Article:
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6 Responses to Geeks, Mops and Sociopaths

  1. Pingback: Atlas Barked 7/4 | File 770

  2. Thor says:

    An interesting musee on, for want of a better term, self-indulgent wankers.
    Why do others have to be categorized? We are individuals with individual tastes. You like N — I prefer 0. So bl##dy what? I pity your interest in ex-GWR, but we can not all be perfect ;>}
    This character seems to have a very blinkered auscultation. His problem; but irritating if he can not conceive of any alternative to his world view.

    Yrs
    Thor

  3. Tim Hall says:

    Bit harsh there, Thor?

  4. PaulE says:

    I have heard many variations on “they’re not proper fans because …” over the years. Different people will always have different motivations.

  5. Tim Hall says:

    And the key thing is, if it’s all TruFans, then you end up with bands playing to thirty people.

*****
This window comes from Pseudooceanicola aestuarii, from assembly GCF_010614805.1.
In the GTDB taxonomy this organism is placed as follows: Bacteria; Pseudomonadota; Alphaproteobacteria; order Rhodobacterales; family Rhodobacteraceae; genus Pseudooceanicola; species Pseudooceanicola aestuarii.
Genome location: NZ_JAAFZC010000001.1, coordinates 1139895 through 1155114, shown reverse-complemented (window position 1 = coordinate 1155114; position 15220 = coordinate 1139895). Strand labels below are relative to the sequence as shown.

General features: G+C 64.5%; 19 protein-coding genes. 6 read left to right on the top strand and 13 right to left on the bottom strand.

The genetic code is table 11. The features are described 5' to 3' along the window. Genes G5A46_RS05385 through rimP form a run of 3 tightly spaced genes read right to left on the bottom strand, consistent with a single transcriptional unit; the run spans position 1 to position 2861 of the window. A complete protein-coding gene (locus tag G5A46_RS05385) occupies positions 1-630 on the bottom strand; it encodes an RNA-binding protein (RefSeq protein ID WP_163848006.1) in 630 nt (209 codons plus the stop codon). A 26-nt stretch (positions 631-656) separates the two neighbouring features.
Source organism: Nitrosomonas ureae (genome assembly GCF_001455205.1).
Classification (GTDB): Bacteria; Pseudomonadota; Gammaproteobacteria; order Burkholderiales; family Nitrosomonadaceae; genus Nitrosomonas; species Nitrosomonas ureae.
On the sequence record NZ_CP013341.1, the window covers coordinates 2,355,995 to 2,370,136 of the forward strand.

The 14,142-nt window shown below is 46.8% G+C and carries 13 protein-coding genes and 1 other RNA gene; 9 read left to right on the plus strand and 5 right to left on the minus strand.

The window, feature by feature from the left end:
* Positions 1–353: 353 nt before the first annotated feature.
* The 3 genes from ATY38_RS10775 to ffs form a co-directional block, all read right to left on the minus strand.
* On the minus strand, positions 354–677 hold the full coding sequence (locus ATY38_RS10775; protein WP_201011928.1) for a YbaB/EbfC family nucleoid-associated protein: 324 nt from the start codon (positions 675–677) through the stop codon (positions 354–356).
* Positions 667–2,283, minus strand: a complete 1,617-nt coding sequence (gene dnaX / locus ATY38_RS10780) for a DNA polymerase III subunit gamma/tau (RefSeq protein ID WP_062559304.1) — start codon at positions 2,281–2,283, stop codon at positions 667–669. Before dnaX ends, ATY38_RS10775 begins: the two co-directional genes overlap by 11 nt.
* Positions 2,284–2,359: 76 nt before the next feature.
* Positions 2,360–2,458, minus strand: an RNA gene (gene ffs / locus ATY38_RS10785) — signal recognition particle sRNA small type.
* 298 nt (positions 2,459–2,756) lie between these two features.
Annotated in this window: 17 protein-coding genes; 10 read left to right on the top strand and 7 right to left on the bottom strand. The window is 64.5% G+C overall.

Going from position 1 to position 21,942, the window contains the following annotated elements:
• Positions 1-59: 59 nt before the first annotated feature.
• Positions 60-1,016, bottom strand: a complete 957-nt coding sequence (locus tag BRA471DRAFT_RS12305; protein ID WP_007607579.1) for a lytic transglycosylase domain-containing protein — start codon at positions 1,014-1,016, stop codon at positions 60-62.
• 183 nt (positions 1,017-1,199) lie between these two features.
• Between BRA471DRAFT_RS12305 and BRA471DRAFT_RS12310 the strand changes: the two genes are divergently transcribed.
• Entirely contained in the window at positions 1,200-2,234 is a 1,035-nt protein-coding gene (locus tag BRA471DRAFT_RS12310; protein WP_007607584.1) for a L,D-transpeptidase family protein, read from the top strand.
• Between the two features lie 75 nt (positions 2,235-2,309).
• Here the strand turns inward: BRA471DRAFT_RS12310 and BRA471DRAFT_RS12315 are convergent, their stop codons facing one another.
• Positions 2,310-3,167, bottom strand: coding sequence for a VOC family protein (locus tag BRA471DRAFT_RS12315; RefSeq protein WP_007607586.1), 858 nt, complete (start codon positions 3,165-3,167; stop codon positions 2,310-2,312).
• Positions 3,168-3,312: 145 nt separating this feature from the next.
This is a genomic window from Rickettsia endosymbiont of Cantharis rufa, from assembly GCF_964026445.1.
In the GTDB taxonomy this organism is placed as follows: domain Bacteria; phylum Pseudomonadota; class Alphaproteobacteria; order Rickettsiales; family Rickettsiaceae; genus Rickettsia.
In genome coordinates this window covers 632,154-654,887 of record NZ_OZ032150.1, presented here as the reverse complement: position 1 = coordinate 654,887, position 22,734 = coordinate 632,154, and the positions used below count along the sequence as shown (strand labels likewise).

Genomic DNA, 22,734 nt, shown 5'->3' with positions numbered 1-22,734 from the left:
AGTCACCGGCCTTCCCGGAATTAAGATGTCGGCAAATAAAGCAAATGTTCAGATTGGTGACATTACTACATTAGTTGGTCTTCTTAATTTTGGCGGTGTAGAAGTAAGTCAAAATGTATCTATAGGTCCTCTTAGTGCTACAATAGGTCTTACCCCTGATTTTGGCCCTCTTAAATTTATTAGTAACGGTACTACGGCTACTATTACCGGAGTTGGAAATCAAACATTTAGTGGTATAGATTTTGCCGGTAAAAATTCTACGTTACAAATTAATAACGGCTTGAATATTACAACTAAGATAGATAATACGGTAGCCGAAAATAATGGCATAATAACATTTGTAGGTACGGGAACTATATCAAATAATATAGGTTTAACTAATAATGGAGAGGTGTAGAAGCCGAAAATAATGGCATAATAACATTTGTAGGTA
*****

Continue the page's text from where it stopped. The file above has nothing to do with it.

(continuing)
Yes, I’ve been to gigs like that, and sometimes those thirty people are enthusiastic enough that it feels as though there are more than a hundred people in the room. But we know it’s not economically viable for anyone to tour with a full electric band with those sorts of numbers.

  6. Colum Paget says:

    I find this lifecycle and interesting idea, but I think the ‘sociopath’ stage might be another thing that’s linked to, or hastened by, the internet.

    Certainly science-fiction is deep into sociopath stage now. Not just individuals, but the entire community(s) seems to show sociopathic tendancies if you ask me. I think the driver though is that in the ‘geek’ stage, the thing is new, and thus lacks street-cred, so the people doing it are doing it from a genuine love of it. But then it becomes popular, and a lot of people are in it because it’s “the thing”. This now means it has cred and status, and status is always something people will fight over. Soon there’s people who are interested in only the status, and that’s the sociopath stage.

    I think the internet hastens this because it helps move a subculture/interest more swiftly from ‘geek’ to ‘mop’ phase. Interests can get into the mainstream more quickly thanks to internet publicity. The lifecycle is accellerated.